Patients who develop clinical suspsicion of PE will have a helical CT chest. Pulmonary embolism will be diagnosed by the presence of an intraluminal filling defect detected in either the main,lobar,or segmental branches of the pulmonary artery. Patients with a high probability of PE on clinical grounds but with negative CT chest will undergo a ventilation-perfusion scan.

  • Intracranial haemorrhage progression (IHP). [ Time Frame: Maximum of 60 days or until hospital discharge. ]
    If a Patient develops clinical evidence of neurological deterioration an emergent head CT scan will be performed.The CT scan will be reviewed by the blinded attending neuroradiologist. A comparison to the previous CT scan will be made and assessed for evidence of IHP. Intracranial haemorrhage progression will be defined as either 1) the development of a new haematoma, 2) any enlargement of an existing haematoma by an attending neuroradiologist's CT report, or 3) any progression of haematoma by the Marshall Head CT Classification System.

Estimated Enrollment: 30
Study Start Date: September 2010
Estimated Study Completion Date: September 2012
Estimated Primary Completion Date: August 2012 (Final data collection date for primary outcome measure)
Arms Assigned Interventions
Active Comparator: Early initiation of thromboprophylaxis
Early initiation of thromboprophylaxis with Enoxaparin between 36-48 hours post injury to day 5, followed by standard of care (DVT prophylaxis with Enoxaparin) starting day 6 post injury.
Drug: Enoxaparin
Enoxaparin 30 mg subcutaneously twice daily for six doses starting 36-48 hours post traumatic injury.
Other Name: Lovenox
Placebo Comparator: Late initiation of thromboprophylaxis
Initiation of placebo 36-48 hours post traumatic injury until day 5, then standard of care (DVT prophylaxis with Enoxaparin) starting on Day 6.
Other: Placebo
0.9% normal saline in equal volume to active comparator given subcutaneously twice daily starting 36-48 hours post traumatic injury for six doses.


Ages Eligible for Study:   16 Years and older   (Child, Adult, Senior)
Sexes Eligible for Study:   All
Accepts Healthy Volunteers:   No

Inclusion Criteria:

1. Multi-system trauma patients referred to the trauma service with a non-progressing tICH documented on 24-hour repeat head CT scan

Exclusion Criteria:

  1. Less than 16 years of age
  2. Unexpected to survive or to remain in hospital >72 hours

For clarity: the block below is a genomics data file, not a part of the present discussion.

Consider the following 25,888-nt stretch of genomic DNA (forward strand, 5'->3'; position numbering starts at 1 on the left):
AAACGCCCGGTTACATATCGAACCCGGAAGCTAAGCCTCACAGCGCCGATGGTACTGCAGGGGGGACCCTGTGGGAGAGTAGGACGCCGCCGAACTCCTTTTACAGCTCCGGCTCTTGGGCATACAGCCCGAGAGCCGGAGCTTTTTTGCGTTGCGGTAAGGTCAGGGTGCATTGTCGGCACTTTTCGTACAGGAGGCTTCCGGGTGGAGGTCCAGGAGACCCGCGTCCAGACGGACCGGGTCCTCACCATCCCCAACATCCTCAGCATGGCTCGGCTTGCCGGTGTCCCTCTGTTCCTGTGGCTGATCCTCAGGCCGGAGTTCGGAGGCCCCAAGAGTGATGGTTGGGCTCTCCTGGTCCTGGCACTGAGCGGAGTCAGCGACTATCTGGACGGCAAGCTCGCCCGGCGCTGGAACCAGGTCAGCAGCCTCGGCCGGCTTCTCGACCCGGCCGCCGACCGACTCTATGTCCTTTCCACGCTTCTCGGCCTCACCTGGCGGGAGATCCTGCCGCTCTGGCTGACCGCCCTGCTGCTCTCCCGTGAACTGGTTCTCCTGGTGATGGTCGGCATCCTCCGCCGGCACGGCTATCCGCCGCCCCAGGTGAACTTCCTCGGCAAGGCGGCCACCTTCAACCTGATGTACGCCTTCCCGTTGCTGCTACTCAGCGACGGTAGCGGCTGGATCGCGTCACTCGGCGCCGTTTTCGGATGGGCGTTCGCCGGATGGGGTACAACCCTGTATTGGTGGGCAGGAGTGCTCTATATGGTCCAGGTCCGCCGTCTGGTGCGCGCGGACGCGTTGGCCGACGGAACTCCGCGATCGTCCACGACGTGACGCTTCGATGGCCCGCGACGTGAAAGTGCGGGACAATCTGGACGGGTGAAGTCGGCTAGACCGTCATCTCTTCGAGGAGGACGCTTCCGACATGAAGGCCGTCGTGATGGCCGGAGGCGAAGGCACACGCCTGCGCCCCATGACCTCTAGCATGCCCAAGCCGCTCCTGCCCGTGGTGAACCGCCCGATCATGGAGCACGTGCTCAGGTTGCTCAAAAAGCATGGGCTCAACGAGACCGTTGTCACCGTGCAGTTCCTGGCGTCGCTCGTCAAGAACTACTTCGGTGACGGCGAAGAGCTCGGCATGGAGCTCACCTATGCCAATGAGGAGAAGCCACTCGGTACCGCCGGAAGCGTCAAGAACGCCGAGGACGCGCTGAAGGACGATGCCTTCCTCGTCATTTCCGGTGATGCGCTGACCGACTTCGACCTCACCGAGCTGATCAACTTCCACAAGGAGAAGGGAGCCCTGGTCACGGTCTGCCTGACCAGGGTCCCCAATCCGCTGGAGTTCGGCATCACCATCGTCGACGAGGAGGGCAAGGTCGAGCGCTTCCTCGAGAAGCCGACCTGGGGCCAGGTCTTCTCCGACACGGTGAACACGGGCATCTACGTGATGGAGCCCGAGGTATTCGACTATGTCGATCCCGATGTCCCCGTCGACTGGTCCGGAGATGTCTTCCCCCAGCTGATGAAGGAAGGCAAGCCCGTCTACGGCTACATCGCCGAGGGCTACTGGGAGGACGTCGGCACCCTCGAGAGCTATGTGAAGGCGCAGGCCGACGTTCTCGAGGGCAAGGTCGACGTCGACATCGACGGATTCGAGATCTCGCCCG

3. Known malignancy under active care at time of admission
  4. Known DVT, PE, or other condition requiring anticoagulation at time of admission
  5. Coagulopathy (defined as international normalized ratio (INR) values >1.5 times the upper limit of normal, or partial thromboplastin time (PTT) values >1.5 times the upper limit of normal) at 24 hours after admission
  6. Platelet count <75 x 109/L at 24 hours after admission
  7. Bilateral lower limb amputation
  8. History of allergy to heparin or suspected or proven HIT
  9. Limitation of life support or palliative care
  10. Prior enrolment in this trial or currently in a confounding randomized trial
  11. Pregnancy
  12. Study drug (LMWH or placebo) not administered within 36-48 hours post-injury
  13. Grade V liver or splenic injuries that have not received definitive care (e.g. embolization, surgical intervention) within 36-48 hours after injury
  14. Persistent intracranial pressure >20 mm Hg
  15. Spinal subdural haematoma or spinal epidural haematoma
  16. Intracranial haemorrhage progression on 24-hour repeat CT head scan
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Please refer to this study by its identifier: NCT01589393

Canada, Ontario
Hamilton Health Sciences- General site
Hamilton, Ontario, Canada, L8L 2X2
Sponsors and Collaborators
McMaster University
Canadian Institutes of Health Research (CIHR)
Principal Investigator: Niv Sne, MD FRCSC Hamiltn Health Sciences/McMaster University
  More Information

Responsible Party: Niv Sne, Dr. Niv Sne, Director of trauma research, McMaster University Identifier: NCT01589393     History of Changes
Other Study ID Numbers: CIHR-2009
Study First Received: April 26, 2012
Last Updated: May 8, 2012

Keywords provided by Niv Sne, McMaster University:
Intracranial haemorrhage
Deep vein Thrombosis

Additional relevant MeSH terms:
Intracranial Hemorrhages
Intracranial Hemorrhage, Traumatic
Pathologic Processes
Cerebrovascular Disorders
Brain Diseases
Central Nervous System Diseases
Nervous System Diseases
Vascular Diseases
Cardiovascular Diseases
Craniocerebral Trauma
Trauma, Nervous System
Wounds and Injuries processed this record on September 21, 2017